A Personal View on HIV Treatment Activism
    Gregg Gonsalves has been an HIV treatment activist since the late 1980s and HIV positive for more than a decade. He understands the power of activism: He saw it push the scientific community to create HIV medications more quickly and discover the strength of combination drug therapy in the 1990s. In a recent speech at a South African HIV conference, however, Gonsalves also notes that the power of activism comes with a great deal of responsibility: "[W]e also have to say no to people who put ideology ahead of science, we need to stand up for reason and rationality, in the face of dogma, irrationality, quackery, and the politics of pandering to religion and ethnicity that are willing to sacrifice the truth for votes or political expediency. ... We are in this together -- doctors, scientists, nurses, pharmacists, laboratory technicians, people with HIV/AIDS, AIDS activists. We need to stand up against the madness all around us."

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      HIV TRANSMISSION

    Most Americans Favor Sex Ed That's Not Just About Abstinence
    The U.S. government is spending an astonishing $170 million a year on abstinence-only sexual education programs, which provide no information about safer sex for people who may have sex outside of marriage. Experts on sex education say the approach is ineffective and unrealistic -- and, it turns out, most Americans agree. In a survey of nearly 1,100 U.S. adults, a whopping 82 percent favored sex education that includes information about how to prevent pregnancy and sexually transmitted diseases, as well as abstinence. Even conservatives, who one might least expect to favor teaching young people about safer sex, said they prefer comprehensive sex education over preaching chastity and nothing else.


    Don't Blame Stigma for Fueling HIV Pandemic, Experts Say
    HIV-related stigma and discrimination are real: Every day they impact the lives of people living with HIV around the globe. But in a recent essay, a pair of public health experts argue there is no evidence that stigma harms HIV prevention or treatment efforts. The two experts write that blaming stigma for fueling the HIV pandemic oversimplifies the problem: It "gives too much weight to individual behavioral change as the answer to HIV prevention," they say, and neglects other complex social issues that affect HIV transmission.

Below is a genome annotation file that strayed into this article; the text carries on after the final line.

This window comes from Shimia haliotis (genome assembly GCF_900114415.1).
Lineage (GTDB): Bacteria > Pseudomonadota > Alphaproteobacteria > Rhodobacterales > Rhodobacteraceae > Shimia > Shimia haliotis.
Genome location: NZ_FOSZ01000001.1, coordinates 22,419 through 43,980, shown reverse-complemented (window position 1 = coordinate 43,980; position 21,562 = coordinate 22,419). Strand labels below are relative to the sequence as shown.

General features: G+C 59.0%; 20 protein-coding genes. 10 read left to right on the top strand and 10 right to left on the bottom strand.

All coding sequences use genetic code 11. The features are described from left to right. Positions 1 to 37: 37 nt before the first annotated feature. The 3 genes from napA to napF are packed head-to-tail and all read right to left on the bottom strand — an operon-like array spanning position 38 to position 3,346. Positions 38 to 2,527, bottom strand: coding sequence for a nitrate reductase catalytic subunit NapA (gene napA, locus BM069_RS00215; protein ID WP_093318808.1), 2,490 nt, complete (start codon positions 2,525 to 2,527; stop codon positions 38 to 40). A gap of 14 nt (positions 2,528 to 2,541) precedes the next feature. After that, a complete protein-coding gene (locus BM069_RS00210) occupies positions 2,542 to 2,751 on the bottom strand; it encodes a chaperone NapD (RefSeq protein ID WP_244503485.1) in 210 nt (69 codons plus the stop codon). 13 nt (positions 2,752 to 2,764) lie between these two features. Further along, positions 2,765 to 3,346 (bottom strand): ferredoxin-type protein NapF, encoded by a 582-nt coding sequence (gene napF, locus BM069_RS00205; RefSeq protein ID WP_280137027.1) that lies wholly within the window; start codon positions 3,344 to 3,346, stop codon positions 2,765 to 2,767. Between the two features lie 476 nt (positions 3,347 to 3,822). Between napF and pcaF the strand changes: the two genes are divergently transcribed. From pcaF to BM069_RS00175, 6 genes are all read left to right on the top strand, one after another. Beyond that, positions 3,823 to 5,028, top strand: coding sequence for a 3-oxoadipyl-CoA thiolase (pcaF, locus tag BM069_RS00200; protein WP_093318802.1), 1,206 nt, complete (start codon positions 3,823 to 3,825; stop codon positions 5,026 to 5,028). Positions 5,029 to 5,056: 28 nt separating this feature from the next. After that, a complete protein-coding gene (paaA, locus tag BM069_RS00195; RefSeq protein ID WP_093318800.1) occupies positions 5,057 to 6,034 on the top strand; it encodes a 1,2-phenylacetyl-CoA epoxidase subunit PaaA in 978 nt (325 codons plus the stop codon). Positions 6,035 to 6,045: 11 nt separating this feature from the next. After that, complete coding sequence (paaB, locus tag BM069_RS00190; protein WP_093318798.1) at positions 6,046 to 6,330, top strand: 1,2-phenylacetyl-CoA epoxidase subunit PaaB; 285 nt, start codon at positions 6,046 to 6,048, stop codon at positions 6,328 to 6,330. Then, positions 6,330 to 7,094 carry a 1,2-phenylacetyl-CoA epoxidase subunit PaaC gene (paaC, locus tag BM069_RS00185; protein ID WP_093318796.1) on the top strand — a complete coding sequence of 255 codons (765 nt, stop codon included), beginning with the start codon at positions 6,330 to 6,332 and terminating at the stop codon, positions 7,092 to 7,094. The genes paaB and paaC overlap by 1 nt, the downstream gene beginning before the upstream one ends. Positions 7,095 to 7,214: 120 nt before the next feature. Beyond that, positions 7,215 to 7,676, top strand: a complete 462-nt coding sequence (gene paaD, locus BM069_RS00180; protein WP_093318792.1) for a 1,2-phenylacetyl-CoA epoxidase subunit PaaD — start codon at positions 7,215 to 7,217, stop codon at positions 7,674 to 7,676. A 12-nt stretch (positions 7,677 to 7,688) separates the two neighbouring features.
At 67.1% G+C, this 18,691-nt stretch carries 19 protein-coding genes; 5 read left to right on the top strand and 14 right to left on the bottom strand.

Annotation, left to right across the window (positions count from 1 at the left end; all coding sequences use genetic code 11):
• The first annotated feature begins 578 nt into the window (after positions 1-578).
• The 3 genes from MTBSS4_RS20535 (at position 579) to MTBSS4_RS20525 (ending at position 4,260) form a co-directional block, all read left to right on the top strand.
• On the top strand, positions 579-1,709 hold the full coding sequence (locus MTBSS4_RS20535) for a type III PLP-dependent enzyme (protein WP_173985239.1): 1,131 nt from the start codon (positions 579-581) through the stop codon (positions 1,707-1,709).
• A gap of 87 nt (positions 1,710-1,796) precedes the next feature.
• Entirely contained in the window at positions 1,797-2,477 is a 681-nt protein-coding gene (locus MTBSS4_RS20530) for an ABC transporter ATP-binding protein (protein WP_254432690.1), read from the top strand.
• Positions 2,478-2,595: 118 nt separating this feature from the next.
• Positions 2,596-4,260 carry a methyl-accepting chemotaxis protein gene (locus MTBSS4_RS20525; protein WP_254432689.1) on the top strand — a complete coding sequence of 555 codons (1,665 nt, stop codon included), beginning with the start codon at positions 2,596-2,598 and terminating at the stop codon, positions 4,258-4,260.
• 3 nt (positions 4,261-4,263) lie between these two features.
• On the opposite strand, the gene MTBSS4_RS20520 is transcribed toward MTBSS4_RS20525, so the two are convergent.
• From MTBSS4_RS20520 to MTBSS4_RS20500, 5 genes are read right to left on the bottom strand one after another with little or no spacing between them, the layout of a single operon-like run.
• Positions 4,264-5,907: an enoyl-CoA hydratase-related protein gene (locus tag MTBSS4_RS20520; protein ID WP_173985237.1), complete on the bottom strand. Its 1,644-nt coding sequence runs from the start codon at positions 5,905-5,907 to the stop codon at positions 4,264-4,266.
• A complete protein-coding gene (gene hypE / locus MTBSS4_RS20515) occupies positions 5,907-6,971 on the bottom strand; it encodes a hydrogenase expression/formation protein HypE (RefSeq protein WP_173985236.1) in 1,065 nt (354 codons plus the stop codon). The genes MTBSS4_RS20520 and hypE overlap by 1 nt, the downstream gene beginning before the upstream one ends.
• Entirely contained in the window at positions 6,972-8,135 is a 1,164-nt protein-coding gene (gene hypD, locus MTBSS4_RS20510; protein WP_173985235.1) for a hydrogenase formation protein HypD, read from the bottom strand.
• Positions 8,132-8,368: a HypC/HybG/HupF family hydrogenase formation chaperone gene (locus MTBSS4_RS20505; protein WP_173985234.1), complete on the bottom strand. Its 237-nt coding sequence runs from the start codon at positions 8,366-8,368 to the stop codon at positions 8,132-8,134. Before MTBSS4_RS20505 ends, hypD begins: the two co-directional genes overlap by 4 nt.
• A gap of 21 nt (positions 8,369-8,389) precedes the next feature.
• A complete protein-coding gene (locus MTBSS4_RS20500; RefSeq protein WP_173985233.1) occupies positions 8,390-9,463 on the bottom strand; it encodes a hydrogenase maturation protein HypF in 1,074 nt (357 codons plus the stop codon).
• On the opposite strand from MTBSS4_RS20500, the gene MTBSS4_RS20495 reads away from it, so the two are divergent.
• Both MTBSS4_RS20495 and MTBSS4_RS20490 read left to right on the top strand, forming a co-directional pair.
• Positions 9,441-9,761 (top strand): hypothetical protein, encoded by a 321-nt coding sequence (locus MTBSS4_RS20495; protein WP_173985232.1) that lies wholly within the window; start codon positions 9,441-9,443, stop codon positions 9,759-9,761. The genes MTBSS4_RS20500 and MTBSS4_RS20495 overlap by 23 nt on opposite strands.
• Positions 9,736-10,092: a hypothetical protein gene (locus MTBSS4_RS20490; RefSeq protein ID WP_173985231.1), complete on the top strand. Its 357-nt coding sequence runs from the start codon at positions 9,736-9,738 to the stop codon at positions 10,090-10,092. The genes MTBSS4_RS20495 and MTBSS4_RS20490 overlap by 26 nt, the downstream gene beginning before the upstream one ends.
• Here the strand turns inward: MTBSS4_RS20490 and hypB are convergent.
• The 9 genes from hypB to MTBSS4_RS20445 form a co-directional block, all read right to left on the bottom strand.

To read the full essay in the open-access journal PLoS Medicine, click here.


    Controversial HIV Prevention Campaigns Spark Uproar in California
    It's just the latest example of a string of HIV prevention efforts in California that are stirring up vocal opposition: A new campaign in San Francisco effectively supports the idea of "serosorting," or choosing sex partners who you know share your HIV status. This and other California prevention efforts -- which use billboards, bus shelters and magazine ads to urge men who have sex with men (MSM) to disclose their status and have safer sex -- have ignited plenty of controversy. Critics say the campaigns further the stereotype that MSM are sexually irresponsible. The Los Angeles Gay and Lesbian Center's controversial "HIV is a gay disease" campaign and a San Francisco billboard bearing the slogan, "New Year's Resolution: I Won't Infect Anyone," have also received vocal criticism. Campaign organizers say their goal was to get people talking; they seem to have succeeded. (Web highlight from Bay Area Reporter)

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      HIV OUTSIDE THE UNITED STATES

    Catholics and Jews Discuss HIV at Interfaith Conference in South Africa
    Catholics and Jews are divided over condoms. The Catholic Church forbids using them, even to prevent transmitting HIV to a spouse. Judaism is more flexible: Even Orthodox Jews may permit using condoms among married couples if the life of the husband or wife is potentially threatened. Despite these differences, however, when rabbis and cardinals recently gathered at an interfaith meeting in Cape Town, South Africa, to discuss HIV, they focused on what they have in common. Together, Catholic and Jewish attendees called for "unrestricted palliative care and appropriate attention for all those suffering, threatened or victimized by the tragic pandemic."